The CEO adds that Digital Alloys’ 3D printer has three particular advantages so, “customers will be able to print parts at 5-10% the cost of competing systems.” The advantages are, “a much lower machine cost, more than 10x increase in print speeds and the use of commodity input materials (wire).” (Credit Photo @ NVLabs metal research)
There’s a new 3D printing company in town, but it’ll feel familiar to those who follow the Boston-area 3D printing sector. New Valence Robotics, which goes by NVBots, has spun out the metal-making 3D printer technology it was developing into a new company called Digital Alloys. The new firm was formed in January, and today it announced it has raised a $5 million Series A funding round led by KhoslaVentures, along with some of the individual investors who had also backed NVBots, says Digital Alloys CEO Duncan McCallum. If all goes as planned, the money should help Burlington, MA-based Digital Alloys finish developing its first product and begin selling it later this year, McCallum (pictured above) says. McCallum, an entrepreneur and former investor, was hired last May to be the CEO of Boston-based NVBots. He took over for AJ Perez, who co-founded the company a few years ago while studying at MIT. After McCallum came on board, Perez became NVBots’ chairman and focused on business development and running the company’s research division, NVLabs. NVBots’ flagship product is a 3D printer that makes plastic parts and is controlled by an automated system. That system includes Web-based software for collaborative design and remotely directing the printing process, and a robotic arm that automatically removes the printed part and sets it aside, so the next job can start immediately. Most 3D printers don’t have the ability to automatically remove printed parts, although NVBots wasn’t the first to develop such a feature. MakerBot, for example, introduced something similar in 2010, but apparently no longer sells that product.
Meanwhile, NVLabs has been developing a metal-making 3D printer for over a year. The initial plan was for NVBots to commercialize that technology, but the more that company executives thought about it, the less it made sense, McCallum and Perez say.
“We’ve found that it’s really hard to operate two different small businesses together unless there’s a ton of synergy,” McCallum says. “We weren’t seeing as much overlap as we thought.”
Some businesses might have uses for both metal and plastic 3D printers—a car manufacturer, for one, uses metal parts for things like the chassis and plastic for the interior. But those parts are made by different departments, meaning NVBots would have to sell to different decision makers in the same organization who “care about very different things,” Perez says.
In addition, the metal 3D printing business is earlier stage, “cash-hungry,” “riskier,” and potentially chasing a bigger market opportunity, McCallum says. Meanwhile, NVBots has ramped up sales of its plastic 3D printers to the point that it expects to turn a profit this year, Perez says. (More on that in a minute.)
The two businesses “need different things,” so it made more sense to spin out the metal 3D printing tech into Digital Alloys, McCallum says.
He will now run the spinout company, while Perez will resume the top role at NVBots. (His official title will be president though—he’s not reclaiming the CEO title, he says.)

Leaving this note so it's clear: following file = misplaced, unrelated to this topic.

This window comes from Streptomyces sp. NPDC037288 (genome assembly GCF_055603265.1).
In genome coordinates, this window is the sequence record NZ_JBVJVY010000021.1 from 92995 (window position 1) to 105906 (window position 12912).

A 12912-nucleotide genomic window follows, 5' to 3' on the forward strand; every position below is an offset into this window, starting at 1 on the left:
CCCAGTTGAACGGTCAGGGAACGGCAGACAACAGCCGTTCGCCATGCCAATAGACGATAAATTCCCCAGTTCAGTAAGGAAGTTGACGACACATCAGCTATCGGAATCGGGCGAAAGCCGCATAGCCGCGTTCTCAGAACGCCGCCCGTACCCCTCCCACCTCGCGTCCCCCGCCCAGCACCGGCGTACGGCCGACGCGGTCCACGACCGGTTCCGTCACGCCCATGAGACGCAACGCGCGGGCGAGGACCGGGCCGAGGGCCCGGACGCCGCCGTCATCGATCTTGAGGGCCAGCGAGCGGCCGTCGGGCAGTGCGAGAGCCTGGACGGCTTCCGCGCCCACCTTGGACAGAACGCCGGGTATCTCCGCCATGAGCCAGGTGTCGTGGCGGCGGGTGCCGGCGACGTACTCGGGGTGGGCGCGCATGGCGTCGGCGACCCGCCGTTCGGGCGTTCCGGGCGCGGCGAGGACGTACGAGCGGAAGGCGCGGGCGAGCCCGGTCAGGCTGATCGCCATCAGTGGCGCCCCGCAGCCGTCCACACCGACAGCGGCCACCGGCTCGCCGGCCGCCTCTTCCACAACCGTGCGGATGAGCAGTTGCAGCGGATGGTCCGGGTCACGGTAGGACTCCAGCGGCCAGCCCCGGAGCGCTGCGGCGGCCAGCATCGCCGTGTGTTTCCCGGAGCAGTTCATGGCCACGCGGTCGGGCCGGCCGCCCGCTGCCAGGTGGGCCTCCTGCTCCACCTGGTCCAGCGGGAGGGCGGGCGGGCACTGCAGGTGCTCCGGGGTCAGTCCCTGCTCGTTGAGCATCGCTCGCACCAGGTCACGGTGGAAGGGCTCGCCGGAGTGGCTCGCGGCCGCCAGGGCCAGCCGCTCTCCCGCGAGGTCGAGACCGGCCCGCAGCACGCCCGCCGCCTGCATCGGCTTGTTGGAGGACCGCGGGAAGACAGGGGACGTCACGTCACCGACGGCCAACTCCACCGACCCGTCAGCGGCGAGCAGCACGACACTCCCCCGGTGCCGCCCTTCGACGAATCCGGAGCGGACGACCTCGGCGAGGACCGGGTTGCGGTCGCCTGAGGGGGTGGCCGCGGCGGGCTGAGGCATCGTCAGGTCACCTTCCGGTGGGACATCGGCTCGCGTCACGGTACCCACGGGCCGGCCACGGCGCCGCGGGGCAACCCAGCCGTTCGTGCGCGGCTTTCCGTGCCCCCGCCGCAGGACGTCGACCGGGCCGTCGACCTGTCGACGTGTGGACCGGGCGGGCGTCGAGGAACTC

NVBots has a minority stake in Digital Alloys and is its largest shareholder, Perez says. The two companies share some board members, and NVBots has given the spinout intellectual property and equipment worth a few million dollars, McCallum says.
McCallum remains mum on some details about Digital Alloys’ planned product, such as the size of the printer. But some of its core features will include the ability to print production-quality parts using virtually any type of metal, and incorporate multiple metals in the same part, the company says. The printer will also use ordinary wires as its base material, which McCallum says should cost significantly less than the powders that many existing metal 3D printers use.
“Powders are very expensive to make and very expensive to handle because they can be explosive,” McCallum says.
Other selling points for Digital Alloys include a faster production process than typical metal 3D printers, McCallum claims. Customers should see a “massive boost in productivity,” he adds.
Digital Alloys will, of course, have to prove that its printers work as well as advertised. And it won’t be easy competing with big firms like GE, which has been shelling out hundreds of millions of dollars to acquire metal 3D printing companies, and well-funded startups like Desktop Metal, another Burlington firm developing a metal 3D printer.
As for NVBots, the startup seems to be coming into its own. Perez wouldn’t share revenues, but he says the company is on track to be in the black this year. It has worked with about 100 customers, including
businesses, such as Staples and Japan-based Daiwa Steel Tube, and schools and universities, such as MIT and Carnegie Mellon, he says. (NVBots has raised at least $5.3 million from investors, according to SEC filings.)
Perez proudly notes that NVBots manufactures its printers in America and exports them to Asian markets like Japan and China—for many physical products, it’s typically the other way around. NVBots has had success selling to Asian customers in part because its printers’ automated capabilities dramatically reduce labor costs, he says.
NVBots printers are also easy to use, Perez says, so they’re not confined to engineering labs. Other departments, like sales, are showing interest, and some companies are buying multiple machines.
“We’ve kind of seen this [get a] foot in the door, and then the door blows wide open,” Perez says